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The legislation and regulation behind state and local gov tech, including transportation, Internet speeds, citizen protections and more.

Three years after Lockport City School District purchased a facial- and object-recognition system from Aegis, state legislation has put a moratorium on the technology, and the district is complying.
While AI appears to be a shiny new bauble full of promises and perils, lawmakers in both parties acknowledge that they must first resolve a less trendy but more fundamental problem: data privacy and protection.
Last week, several members of Congress reintroduced the Algorithmic Accountability Act, a bill that would help regulate new generative AI systems to protect constituents from potential harm.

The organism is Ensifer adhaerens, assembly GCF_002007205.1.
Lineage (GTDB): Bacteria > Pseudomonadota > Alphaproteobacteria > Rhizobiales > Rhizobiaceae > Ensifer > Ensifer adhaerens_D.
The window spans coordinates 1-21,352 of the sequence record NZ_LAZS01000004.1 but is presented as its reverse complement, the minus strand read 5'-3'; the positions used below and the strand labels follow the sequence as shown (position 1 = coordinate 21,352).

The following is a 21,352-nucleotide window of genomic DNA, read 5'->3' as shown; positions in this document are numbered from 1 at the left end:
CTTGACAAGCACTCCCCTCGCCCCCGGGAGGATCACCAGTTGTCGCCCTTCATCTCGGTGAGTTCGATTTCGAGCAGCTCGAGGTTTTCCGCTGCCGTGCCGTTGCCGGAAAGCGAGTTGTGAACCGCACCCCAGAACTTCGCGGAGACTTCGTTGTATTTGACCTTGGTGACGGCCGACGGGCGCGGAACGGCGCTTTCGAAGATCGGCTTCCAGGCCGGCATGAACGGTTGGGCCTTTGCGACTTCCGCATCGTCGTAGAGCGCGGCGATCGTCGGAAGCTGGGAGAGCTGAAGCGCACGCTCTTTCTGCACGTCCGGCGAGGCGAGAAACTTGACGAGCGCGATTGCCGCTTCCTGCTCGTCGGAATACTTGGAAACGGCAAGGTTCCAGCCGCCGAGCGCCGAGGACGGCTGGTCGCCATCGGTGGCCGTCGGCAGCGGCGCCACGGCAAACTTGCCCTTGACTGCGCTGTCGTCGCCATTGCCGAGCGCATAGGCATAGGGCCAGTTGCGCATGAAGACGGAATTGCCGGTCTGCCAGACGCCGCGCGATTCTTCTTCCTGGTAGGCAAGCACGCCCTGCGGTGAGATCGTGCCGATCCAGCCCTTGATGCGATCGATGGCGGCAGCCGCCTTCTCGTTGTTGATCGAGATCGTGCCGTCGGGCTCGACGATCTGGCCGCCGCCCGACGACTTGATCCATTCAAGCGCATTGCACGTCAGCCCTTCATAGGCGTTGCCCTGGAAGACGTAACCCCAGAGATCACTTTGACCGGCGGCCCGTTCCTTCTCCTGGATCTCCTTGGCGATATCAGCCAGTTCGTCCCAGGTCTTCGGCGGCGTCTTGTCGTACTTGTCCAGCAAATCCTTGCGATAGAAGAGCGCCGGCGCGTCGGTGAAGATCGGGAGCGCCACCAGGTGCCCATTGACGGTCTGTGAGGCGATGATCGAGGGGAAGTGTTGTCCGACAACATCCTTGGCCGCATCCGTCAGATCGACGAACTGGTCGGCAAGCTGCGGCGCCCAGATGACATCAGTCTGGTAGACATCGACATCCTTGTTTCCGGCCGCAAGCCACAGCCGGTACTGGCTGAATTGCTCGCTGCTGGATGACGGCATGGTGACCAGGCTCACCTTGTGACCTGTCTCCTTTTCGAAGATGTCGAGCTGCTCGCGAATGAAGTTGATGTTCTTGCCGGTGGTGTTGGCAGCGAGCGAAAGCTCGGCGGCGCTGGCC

The recent decision to move forward with automatic voter registration plans in Pennsylvania has some Republicans worried about how the policy will be implemented across county election departments.
Governors Josh Shapiro and Glenn Youngkin have issued new guidance on the use of artificial intelligence technology in state government. Both orders seek to create a more solid foundation for the rapidly evolving technology.
In the Granite State, the Department of Education will give grants to 77 schools for parts, tools, uniforms, transportation, coaches and whatever is needed to participate in K-12 robotics club events.
State election regulators have approved new voting machines for the first time in more than three decades. City and town officials will be able to deploy the new machines for municipal races starting in March.
County leaders this week trumpeted their early development and adoption of artificial intelligence use policy shaping how government employees will implement next-generation tools into the future.
Since Congress passed the $52.7 billion CHIPS Act in 2022 to encourage domestic semiconductor manufacturing design and research, states have been competing to lure chipmakers.
A bill that for the first time in California history would authorize speed cameras on roadways in six selected cities passed both houses in Sacramento last week and is now on Gov. Gavin Newsom's desk.